Ari Cat with White Whiskers
Pen and watercolor with Neocolor II white whiskers
Behold the beauty of my cat's bright white whiskers! I have been trying for over a decade, really the past fifteen years since I got this cat as a six week old kitten, to render his beautiful white whiskers against his dark black mask. White gel pens skipped, stuttered and picked up paint from whatever dark color I pulled them over. White watercolor turned out to be too thin and translucent even applied with a narrow fine brush and once, with a dip pen.
Alvin Ruling Pen in case
approx. 6" long minus loop
Some time ago I bought an Alvin Ruling Pen. I read about this type of pen for making fine lines with an even clean edge. Ordered it from Blick and tucked it in among small things to bring a large order back up to Free Shipping level. I love getting free stuff so when they do a big coupon I'll do that.
Then it went in a drawer and I forgot it was there, moved to California, never got around to trying it. Recently was looking for something else and found it, so took it out meaning to experiment. Like dip pens it's a little more cumbersome than my Pigma Microns or Pentel Pocket Brush pen. It needs to be filled constantly, per line almost. But the results floored me.
It wasn't that hard to use. I liquefied shavings from the white crayon by dropping water in them in a porcelain palette well and stirred around till I had a nice thick white liquid about like Half & Half for consistency - not quite as watery as ink or watercolor but still definitely liquid. Got a drop of the stuff into the tip of the pen and dared to put a whisker onto my perfect cat portrait which I hadn't reserved any whiskers on.
Caran d'Ache Neocolor II artist crayons set, closed
Wow. It was lovely. Next one skipped a little because the drop was almost used up, but I chalked that up to light hitting it intermittently and accepted it. Started reloading every whisker or two to get it right and finally had the results I wanted.
I chose the white Neocolor II crayon because they were a little more handy than digging out a set of acrylics to use acrylic paint and the same thing applied to white oil paint with the additional hassle of cleaning up after it. I wanted something watersoluble I could clean off the pen whether it worked or not and thin enough to flow like ink, opaque when thinned that far. It was my best guess for opacity at that liquidity and I wasn't wrong.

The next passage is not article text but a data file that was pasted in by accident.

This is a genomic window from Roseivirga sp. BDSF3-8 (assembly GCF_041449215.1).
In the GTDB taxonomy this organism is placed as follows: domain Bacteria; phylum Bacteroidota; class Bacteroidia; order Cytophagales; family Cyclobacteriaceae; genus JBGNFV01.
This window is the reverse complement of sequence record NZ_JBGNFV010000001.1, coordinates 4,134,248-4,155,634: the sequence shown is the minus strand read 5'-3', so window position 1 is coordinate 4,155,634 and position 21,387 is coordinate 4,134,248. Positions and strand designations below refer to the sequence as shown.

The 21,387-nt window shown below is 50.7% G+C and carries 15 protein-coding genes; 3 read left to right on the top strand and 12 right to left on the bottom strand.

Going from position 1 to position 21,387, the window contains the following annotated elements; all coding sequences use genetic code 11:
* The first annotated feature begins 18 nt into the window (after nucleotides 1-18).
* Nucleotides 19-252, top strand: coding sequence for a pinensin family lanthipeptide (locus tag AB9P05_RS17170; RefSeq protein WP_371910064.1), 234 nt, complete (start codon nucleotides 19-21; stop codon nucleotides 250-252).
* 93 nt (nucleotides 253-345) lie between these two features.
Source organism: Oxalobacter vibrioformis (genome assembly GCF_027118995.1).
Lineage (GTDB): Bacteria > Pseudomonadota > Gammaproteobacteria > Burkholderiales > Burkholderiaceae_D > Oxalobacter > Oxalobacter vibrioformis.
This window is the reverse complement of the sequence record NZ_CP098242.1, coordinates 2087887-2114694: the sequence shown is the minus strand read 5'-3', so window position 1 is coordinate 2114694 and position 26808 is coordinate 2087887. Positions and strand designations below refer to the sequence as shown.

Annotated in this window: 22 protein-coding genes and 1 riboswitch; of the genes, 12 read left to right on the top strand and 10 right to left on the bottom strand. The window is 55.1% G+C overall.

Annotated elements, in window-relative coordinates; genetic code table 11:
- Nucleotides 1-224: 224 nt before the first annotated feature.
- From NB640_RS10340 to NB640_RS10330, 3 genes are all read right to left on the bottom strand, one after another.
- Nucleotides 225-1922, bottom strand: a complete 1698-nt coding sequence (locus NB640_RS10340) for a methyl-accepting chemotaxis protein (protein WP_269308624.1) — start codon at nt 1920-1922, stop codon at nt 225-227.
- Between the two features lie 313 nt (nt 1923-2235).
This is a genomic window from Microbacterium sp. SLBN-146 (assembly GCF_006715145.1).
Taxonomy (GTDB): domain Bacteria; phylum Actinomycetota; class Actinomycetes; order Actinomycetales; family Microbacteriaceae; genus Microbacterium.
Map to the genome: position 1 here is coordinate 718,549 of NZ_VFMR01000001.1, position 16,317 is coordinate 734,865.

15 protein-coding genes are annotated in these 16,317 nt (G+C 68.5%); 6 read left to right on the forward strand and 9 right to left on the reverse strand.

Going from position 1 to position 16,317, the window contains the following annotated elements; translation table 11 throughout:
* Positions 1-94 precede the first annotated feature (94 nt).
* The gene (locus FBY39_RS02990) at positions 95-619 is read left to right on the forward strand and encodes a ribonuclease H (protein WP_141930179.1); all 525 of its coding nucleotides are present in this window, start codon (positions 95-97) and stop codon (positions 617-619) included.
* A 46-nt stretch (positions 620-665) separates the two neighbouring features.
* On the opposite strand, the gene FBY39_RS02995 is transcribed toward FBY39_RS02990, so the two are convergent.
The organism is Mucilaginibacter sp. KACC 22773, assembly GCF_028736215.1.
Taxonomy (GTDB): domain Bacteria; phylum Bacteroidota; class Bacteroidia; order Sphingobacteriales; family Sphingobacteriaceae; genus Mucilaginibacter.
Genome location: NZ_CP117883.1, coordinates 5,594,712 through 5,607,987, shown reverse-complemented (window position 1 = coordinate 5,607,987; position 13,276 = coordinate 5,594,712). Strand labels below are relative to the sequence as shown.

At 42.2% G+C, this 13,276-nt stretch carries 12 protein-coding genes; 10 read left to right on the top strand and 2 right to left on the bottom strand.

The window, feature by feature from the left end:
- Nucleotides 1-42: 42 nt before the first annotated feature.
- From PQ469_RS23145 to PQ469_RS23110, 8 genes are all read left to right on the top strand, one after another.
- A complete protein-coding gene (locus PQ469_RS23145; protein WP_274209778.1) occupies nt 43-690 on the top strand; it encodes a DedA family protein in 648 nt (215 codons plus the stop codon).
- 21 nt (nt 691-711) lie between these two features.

While my product photos are downloading, I'll give a little history on my Neocolor II crayons. I first bought them on impulse at Dixie Art Supply on Jackson Square in New Orleans when I'd sold a bunch of portraits, made my rent and bills and saw this beautiful set of watersoluble crayons sitting out. They were a little expensive but completely new art supplies. I thought they'd be easier to use than gouache or acrylic with a wet brush and I was right. They are fantastic. So I bought a set of 40, experimented, the paintings didn't sell because they weren't portraits of people's loved ones but I liked the results both wet and dry.
Then I found out that they could be used for face painting. They're pigment rich, non toxic, opaque, easily liquefied and blend wonderful. I started using them with costumes for Mardi Gras and various conventions, found some professional face painters using them and treasured the set for that. Lost them in a move, so years later replaced my set of 40 with the 84 color set. Colors below.
Neocolor II Watersoluble Artist Crayons 84 set open.
Look at that rich variety of earth tones, all those lovely lights and darks. I like having certain colors in my palette for both face paintin and painting. These are lightfast, pigment rich and have a texture a lot like firm oil pastels - very similar to the Caran D'Ache Neopastel oil pastels I reviewed on my oil pastels site. Used as paint by liquefying shavings, they are opaque about like a good gouache but do not have the matte look of gouache.
Instead, the surface is a little waxy and has a bit of shine, less than graphite but more like a latex paint. It's a lovely look in itself. Moreover, a toothy surface for going over it with more dry marks or with oil pastel. Thin them far enough and like gouache they become transparent. Thin them just enough and you can easily lay light over dark with a brush.
I have also tried the similar Cretacolor AquaStic watersoluble oil pastels. I'm not sure why Neocolor II crayons don't get called watersoluble oil pastels, they act just like them and are a step softer and more opaque. I prefer the Neocolor II to the AquaStic product but both are very good and versatile.
These are a far cry from the Crayolas you used as a kid. They are an adult artist material and works done with them either mixed media or by themselves are archival, lightfast, top quality and can be sold with confidence. If your skills are high enough to sell your art, they will easily pay for themselves as a bold, saturated medium with enormous possibilities. My big set is currently $148 at Dick Blick and I've got a small pocket set of 15 in my cart for my next art supply order. They are wonderful for field sketching in the same way watercolor pencils are, sketch and wash is easy with them.
They are extremely cost effective! You can sketch fast on toned paper like Canson Mi-Tientes or just use watercolor paper and tone it with a wash. Wet and dry effects are easily controlled and their bluntness encourages free style looseness. However if you want fine detail they can be sharpened in a pencil sharpener or with a knife that doesn't need to be sharp. That white stick is great for dabbing in an eye highlight if sharpened.
Overall five stars for both products, a great new tool and a wonderful, versatile old friend painting, drawing and sketching medium.